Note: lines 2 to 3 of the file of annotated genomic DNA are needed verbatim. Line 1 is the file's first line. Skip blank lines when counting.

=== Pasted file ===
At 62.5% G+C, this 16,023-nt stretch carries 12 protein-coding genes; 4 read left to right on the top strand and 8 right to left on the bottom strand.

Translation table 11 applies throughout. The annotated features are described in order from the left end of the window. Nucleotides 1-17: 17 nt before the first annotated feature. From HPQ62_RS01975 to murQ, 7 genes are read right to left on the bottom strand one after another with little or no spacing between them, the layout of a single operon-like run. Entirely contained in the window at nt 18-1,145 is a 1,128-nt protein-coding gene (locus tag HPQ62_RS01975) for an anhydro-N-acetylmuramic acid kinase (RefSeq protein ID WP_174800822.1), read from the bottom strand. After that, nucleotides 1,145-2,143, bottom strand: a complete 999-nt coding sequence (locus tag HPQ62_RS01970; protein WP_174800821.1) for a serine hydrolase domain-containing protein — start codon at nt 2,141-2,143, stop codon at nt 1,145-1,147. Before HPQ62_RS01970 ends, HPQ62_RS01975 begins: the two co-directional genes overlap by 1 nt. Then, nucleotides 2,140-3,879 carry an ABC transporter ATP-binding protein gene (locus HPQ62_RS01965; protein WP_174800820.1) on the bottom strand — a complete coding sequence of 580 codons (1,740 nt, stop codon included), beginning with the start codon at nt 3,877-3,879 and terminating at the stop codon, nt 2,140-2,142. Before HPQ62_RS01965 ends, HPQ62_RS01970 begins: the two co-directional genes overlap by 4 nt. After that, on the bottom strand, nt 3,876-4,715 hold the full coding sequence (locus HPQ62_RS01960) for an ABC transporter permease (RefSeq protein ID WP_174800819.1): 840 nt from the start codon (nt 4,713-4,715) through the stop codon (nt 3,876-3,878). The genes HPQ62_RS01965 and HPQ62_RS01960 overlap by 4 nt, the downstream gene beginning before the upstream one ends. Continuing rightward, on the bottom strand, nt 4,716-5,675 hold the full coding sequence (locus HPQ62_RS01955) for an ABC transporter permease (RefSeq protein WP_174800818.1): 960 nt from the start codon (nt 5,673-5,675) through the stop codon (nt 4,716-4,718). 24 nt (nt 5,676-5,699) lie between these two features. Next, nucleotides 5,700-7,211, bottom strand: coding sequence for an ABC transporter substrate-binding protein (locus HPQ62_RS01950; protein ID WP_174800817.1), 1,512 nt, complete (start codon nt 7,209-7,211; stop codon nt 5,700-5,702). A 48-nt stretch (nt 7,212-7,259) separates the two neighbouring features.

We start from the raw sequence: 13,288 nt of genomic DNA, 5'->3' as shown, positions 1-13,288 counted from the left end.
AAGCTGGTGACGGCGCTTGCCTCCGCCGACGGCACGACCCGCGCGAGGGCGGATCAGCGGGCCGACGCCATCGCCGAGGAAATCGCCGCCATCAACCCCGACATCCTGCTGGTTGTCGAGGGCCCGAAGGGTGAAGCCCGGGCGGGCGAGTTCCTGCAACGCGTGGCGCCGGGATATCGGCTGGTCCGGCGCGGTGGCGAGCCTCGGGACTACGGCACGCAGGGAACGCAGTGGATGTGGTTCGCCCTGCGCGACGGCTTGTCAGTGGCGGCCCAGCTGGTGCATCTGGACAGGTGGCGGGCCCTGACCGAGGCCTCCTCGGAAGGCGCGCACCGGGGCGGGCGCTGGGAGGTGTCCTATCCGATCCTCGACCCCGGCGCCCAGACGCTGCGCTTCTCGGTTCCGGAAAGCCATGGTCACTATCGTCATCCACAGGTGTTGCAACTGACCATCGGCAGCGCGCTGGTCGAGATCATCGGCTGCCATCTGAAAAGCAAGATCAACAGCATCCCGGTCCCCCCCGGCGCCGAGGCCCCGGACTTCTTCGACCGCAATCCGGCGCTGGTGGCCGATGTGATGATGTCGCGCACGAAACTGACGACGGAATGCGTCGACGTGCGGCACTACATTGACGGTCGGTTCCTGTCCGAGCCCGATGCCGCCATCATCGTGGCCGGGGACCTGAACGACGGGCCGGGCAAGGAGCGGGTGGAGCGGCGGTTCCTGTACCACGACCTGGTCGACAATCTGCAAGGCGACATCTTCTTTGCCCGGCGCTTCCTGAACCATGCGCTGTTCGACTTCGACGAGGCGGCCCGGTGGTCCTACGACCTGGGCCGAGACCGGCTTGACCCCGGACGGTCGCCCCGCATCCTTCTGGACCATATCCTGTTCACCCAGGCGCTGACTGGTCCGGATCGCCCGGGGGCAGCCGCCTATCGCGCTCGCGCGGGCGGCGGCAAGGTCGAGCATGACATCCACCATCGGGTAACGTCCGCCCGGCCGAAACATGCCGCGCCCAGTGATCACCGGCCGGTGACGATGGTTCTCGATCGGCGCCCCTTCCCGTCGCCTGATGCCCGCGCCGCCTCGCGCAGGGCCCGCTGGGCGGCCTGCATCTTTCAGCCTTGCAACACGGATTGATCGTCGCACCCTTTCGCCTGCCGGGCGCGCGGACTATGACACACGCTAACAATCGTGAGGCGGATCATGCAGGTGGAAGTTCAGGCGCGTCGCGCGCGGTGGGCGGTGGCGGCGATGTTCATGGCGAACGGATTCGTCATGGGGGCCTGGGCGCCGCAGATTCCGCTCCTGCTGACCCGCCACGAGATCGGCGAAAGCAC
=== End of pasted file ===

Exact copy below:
Translation table 11 applies throughout. The annotated features are described in order from the left end of the window. Nucleotides 1-17: 17 nt before the first annotated feature. From HPQ62_RS01975 to murQ, 7 genes are read right to left on the bottom strand one after another with little or no spacing between them, the layout of a single operon-like run. Entirely contained in the window at nt 18-1,145 is a 1,128-nt protein-coding gene (locus tag HPQ62_RS01975) for an anhydro-N-acetylmuramic acid kinase (RefSeq protein ID WP_174800822.1), read from the bottom strand. After that, nucleotides 1,145-2,143, bottom strand: a complete 999-nt coding sequence (locus tag HPQ62_RS01970; protein WP_174800821.1) for a serine hydrolase domain-containing protein — start codon at nt 2,141-2,143, stop codon at nt 1,145-1,147. Before HPQ62_RS01970 ends, HPQ62_RS01975 begins: the two co-directional genes overlap by 1 nt. Then, nucleotides 2,140-3,879 carry an ABC transporter ATP-binding protein gene (locus HPQ62_RS01965; protein WP_174800820.1) on the bottom strand — a complete coding sequence of 580 codons (1,740 nt, stop codon included), beginning with the start codon at nt 3,877-3,879 and terminating at the stop codon, nt 2,140-2,142. Before HPQ62_RS01965 ends, HPQ62_RS01970 begins: the two co-directional genes overlap by 4 nt. After that, on the bottom strand, nt 3,876-4,715 hold the full coding sequence (locus HPQ62_RS01960) for an ABC transporter permease (RefSeq protein ID WP_174800819.1): 840 nt from the start codon (nt 4,713-4,715) through the stop codon (nt 3,876-3,878). The genes HPQ62_RS01965 and HPQ62_RS01960 overlap by 4 nt, the downstream gene beginning before the upstream one ends. Continuing rightward, on the bottom strand, nt 4,716-5,675 hold the full coding sequence (locus HPQ62_RS01955) for an ABC transporter permease (RefSeq protein WP_174800818.1): 960 nt from the start codon (nt 5,673-5,675) through the stop codon (nt 4,716-4,718). 24 nt (nt 5,676-5,699) lie between these two features. Next, nucleotides 5,700-7,211, bottom strand: coding sequence for an ABC transporter substrate-binding protein (locus HPQ62_RS01950; protein ID WP_174800817.1), 1,512 nt, complete (start codon nt 7,209-7,211; stop codon nt 5,700-5,702). A 48-nt stretch (nt 7,212-7,259) separates the two neighbouring features.

We start from the raw sequence: 13,288 nt of genomic DNA, 5'->3' as shown, positions 1-13,288 counted from the left end.